This is hardly a Scriptural issue, and I do find it odd that for all the Progressive babble about the intermixing of faith and religion and creeping theocracy in the schools and in government, what's really annoying some of these hippy church types on the religious left is just what KIND of religion they feel is appropriate to glom onto when the times are tough. For Ms. Bass, quite obviously it's not main street First Baptist Church of the more socially conservative type--too many "boiler plate" issues for her stomach. Only, she has more than a few herself to speak of. Ms. Bass has no backing here. The situation is the inverse of what she claims. Though I still find it interesting the inclusion of religion in what is merely a (or should be) technical debate.

    In an age of strained state budgets almost in all 50 (or is that 57??) states, and in the case of Wisconsin a moment where the prior governor (a Democrat) tapped into state funds and left the state in a hole, I find it ugly that these Religious Left types are using the literal “bully pulpit” in full religious regalia and Christian traditionism to make the faux claim of being put-upon.

    You see, lying and false witness is more of the Devil than any budgetary recalibrations. “Social Justice” is on the side of the taxpayers.

  3. Whenever you see Christianity mixed with Marxism, run the other way quickly! I assure you it is only Marxism in the Shephard's clothing.
    And more often than not, something that came out of the Sorbonne when they were concocting region-specific Socialists programs after WWII. They always tried to destroy the Church from without.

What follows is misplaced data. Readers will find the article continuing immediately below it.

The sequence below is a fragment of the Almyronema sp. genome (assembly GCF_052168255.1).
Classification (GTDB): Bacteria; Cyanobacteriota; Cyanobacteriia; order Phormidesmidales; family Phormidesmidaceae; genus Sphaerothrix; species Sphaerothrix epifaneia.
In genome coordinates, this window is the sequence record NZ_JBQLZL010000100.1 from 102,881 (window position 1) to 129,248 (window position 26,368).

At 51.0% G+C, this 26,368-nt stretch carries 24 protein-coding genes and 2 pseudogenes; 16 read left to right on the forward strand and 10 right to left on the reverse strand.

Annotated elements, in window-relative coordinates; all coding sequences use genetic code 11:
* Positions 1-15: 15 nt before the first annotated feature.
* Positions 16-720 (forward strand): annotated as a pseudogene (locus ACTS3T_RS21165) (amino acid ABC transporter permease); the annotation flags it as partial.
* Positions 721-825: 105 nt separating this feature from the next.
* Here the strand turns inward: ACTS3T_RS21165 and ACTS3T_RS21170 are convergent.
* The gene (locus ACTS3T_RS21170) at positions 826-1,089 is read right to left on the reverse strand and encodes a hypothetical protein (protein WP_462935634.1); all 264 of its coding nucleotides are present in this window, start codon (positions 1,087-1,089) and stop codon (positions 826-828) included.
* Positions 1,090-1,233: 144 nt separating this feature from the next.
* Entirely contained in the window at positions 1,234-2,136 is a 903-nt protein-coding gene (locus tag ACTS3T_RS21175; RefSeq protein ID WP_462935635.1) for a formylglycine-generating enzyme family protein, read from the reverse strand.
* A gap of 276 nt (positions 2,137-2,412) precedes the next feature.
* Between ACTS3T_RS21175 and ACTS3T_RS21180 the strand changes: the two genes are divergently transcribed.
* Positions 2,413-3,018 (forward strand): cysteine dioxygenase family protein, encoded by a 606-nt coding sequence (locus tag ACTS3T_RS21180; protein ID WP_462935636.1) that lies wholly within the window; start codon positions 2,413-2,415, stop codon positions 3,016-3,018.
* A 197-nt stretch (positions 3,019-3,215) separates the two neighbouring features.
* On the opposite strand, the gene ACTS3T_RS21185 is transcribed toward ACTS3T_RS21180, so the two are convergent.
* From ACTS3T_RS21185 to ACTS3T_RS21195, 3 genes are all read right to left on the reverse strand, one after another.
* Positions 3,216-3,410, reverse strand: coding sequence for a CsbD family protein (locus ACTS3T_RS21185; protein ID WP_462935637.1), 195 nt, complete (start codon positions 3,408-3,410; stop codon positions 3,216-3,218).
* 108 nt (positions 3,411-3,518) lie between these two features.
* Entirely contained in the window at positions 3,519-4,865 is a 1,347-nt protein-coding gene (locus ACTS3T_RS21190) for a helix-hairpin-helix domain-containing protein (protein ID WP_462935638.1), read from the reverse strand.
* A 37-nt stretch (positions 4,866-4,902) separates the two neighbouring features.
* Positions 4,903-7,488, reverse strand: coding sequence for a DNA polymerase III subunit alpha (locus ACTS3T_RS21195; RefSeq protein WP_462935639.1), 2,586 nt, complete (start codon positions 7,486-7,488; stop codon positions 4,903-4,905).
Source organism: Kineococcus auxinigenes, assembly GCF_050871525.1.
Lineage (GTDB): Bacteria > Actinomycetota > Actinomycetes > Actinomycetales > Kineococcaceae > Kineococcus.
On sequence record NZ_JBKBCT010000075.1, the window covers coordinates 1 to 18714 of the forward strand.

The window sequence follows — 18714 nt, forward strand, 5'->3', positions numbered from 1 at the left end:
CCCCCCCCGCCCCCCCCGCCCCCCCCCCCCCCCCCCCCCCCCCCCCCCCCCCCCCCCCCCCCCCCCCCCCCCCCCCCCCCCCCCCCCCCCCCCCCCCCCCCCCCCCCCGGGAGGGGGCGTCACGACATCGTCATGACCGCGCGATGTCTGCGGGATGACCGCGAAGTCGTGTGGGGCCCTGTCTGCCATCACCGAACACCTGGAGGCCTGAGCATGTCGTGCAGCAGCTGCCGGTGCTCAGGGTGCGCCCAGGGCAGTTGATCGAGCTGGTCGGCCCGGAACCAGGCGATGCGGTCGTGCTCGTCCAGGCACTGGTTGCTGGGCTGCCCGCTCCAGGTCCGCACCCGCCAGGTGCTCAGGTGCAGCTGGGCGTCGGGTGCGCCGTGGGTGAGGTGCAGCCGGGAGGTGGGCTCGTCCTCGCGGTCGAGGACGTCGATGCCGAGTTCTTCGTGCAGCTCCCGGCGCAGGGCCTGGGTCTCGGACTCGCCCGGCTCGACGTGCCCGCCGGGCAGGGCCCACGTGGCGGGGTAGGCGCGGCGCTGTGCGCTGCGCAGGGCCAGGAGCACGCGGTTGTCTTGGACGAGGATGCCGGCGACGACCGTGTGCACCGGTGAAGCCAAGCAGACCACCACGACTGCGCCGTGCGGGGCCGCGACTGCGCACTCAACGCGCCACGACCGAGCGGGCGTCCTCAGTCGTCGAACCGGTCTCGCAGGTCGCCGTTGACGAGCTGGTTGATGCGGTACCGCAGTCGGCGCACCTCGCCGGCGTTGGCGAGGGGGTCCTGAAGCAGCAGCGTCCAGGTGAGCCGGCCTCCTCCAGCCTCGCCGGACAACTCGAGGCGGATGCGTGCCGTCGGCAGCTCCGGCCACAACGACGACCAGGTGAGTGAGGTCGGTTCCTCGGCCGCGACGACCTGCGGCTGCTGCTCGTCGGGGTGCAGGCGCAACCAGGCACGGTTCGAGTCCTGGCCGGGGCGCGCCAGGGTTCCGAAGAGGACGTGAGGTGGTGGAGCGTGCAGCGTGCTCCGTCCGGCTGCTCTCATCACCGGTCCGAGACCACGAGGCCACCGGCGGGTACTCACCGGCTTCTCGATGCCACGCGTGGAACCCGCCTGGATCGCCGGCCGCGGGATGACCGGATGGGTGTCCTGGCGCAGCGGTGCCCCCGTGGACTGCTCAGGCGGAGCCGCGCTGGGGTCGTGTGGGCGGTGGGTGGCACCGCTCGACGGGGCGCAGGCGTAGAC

Ditto for trying to destroy it from within.

    Unions always had a problem with the story of the
    Master that had a record harvest. Of course the message was that the wage was a gift--the
    foreman told the Master that they didn't need any additional help to bring in the harvest. The Master just decided to spread his good fortune around. And the gift was so far above the usual daily wage that no one earned it, or could. Like life. Like the talents and gifts we receive. The Master should have had all the complainers shipped off to the sulfur mines.

  4. satanic cult devil worshipers

  5. Yes, thank you Michael. Would you care to develop that a tad?

  6. walker is thief and liar. make your own opinion. haves against everybody else.

  7. Yeah, right. You're right in there with Michael, Anonymous. "Walker is thief and liar" is not only a poor argument, it's poor English!

    Let's get back to HuffPo's Diana Butler Bass, who made a silly argument, but at least could write in complete sentences:

    "None of these prayers or sermons has swayed Scott Walker. He has steadfastly stayed on his original course, unfazed by the full weight of Roman Catholic authority or the mainline social justice tradition pressing upon him and urging him toward compromise and change.


    In other words, Scott Walker does not give a rip about pronouncements by the Roman Catholic Church, any Lutheran, Episcopal, or Methodist bishop, or the Protestant social justice pastors."

    Sounds pretty good to me. So in arguing against Walker's position she has offered the case that his actions should be guided, not by his own conscience, not be the opinion of the people that elected him, but by the opinions of religious leaders who apparently are following their own faith traditions.

    Hmmm. That is best described as absolute nonsense. Would Ms. Bass argue that Walker should be guided by other people's religious beliefs when it came to partial birth abortions? Same sex marriages?

    No and no, huh?

    Okay, maybe Bass is better off with "haves against everybody"